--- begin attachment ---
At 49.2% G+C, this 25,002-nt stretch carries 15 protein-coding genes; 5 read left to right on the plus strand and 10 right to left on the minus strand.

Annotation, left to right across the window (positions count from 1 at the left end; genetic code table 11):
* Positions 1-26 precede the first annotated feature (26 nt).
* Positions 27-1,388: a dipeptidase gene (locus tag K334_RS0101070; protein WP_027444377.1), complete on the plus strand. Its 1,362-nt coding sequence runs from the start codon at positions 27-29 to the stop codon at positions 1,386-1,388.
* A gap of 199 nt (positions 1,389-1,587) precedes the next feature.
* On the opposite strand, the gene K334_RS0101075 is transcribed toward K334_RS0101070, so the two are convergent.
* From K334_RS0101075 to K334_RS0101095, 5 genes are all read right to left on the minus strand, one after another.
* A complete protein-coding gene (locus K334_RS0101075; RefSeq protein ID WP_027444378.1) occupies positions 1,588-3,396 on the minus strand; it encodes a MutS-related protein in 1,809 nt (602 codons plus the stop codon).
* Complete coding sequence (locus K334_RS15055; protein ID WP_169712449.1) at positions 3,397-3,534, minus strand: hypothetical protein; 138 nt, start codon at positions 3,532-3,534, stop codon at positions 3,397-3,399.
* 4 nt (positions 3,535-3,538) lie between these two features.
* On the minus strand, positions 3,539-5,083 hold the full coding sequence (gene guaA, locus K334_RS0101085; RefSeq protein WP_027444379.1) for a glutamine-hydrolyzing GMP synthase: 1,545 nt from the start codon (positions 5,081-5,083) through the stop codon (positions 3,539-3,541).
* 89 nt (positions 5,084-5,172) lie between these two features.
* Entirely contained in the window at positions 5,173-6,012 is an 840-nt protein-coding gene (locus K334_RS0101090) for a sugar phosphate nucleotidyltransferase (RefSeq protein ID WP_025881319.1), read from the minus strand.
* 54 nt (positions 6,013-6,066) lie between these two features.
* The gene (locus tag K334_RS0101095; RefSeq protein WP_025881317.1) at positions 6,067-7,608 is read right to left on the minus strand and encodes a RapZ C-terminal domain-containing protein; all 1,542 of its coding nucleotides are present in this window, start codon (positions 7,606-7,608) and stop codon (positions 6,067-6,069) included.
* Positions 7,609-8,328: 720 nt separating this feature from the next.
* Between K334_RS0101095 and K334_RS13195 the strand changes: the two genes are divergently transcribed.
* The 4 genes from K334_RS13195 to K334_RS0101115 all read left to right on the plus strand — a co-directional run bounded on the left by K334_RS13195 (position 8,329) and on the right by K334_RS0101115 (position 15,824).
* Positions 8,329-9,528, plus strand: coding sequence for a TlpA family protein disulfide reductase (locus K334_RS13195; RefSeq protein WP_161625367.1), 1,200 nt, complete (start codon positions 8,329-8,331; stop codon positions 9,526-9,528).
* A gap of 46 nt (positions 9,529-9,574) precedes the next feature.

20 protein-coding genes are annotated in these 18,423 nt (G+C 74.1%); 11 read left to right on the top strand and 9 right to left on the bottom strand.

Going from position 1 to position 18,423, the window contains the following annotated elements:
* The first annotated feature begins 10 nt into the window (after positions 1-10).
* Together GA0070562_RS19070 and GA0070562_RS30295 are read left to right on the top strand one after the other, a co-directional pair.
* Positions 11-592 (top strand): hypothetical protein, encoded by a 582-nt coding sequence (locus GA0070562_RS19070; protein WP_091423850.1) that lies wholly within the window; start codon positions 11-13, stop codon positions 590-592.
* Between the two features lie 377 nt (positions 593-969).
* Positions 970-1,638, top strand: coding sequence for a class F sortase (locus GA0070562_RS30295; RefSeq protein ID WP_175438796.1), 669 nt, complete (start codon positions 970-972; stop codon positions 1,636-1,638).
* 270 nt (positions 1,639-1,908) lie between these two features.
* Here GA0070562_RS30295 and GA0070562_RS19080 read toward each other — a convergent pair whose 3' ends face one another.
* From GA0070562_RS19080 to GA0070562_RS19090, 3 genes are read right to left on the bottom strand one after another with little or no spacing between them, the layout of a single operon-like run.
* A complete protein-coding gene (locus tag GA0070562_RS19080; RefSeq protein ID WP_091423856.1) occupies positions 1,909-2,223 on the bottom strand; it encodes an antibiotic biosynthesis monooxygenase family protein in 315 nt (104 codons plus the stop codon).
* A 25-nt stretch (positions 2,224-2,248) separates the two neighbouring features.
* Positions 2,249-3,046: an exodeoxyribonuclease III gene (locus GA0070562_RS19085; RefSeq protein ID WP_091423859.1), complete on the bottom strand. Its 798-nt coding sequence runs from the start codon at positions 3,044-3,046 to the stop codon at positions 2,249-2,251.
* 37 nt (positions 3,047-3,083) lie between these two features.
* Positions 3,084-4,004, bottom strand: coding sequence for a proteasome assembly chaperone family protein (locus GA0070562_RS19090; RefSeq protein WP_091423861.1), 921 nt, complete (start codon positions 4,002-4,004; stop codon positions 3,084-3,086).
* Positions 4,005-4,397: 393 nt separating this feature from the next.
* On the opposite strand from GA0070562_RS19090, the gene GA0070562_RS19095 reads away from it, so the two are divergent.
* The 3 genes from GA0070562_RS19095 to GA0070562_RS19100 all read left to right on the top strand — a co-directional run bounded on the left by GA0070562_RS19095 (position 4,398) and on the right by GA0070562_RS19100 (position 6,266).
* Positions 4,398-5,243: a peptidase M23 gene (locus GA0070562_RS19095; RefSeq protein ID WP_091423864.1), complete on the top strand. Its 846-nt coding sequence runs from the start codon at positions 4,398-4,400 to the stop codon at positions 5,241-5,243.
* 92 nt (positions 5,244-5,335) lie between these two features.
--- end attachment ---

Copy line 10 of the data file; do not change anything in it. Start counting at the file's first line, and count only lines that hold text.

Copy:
* 4 nt (positions 3,535-3,538) lie between these two features.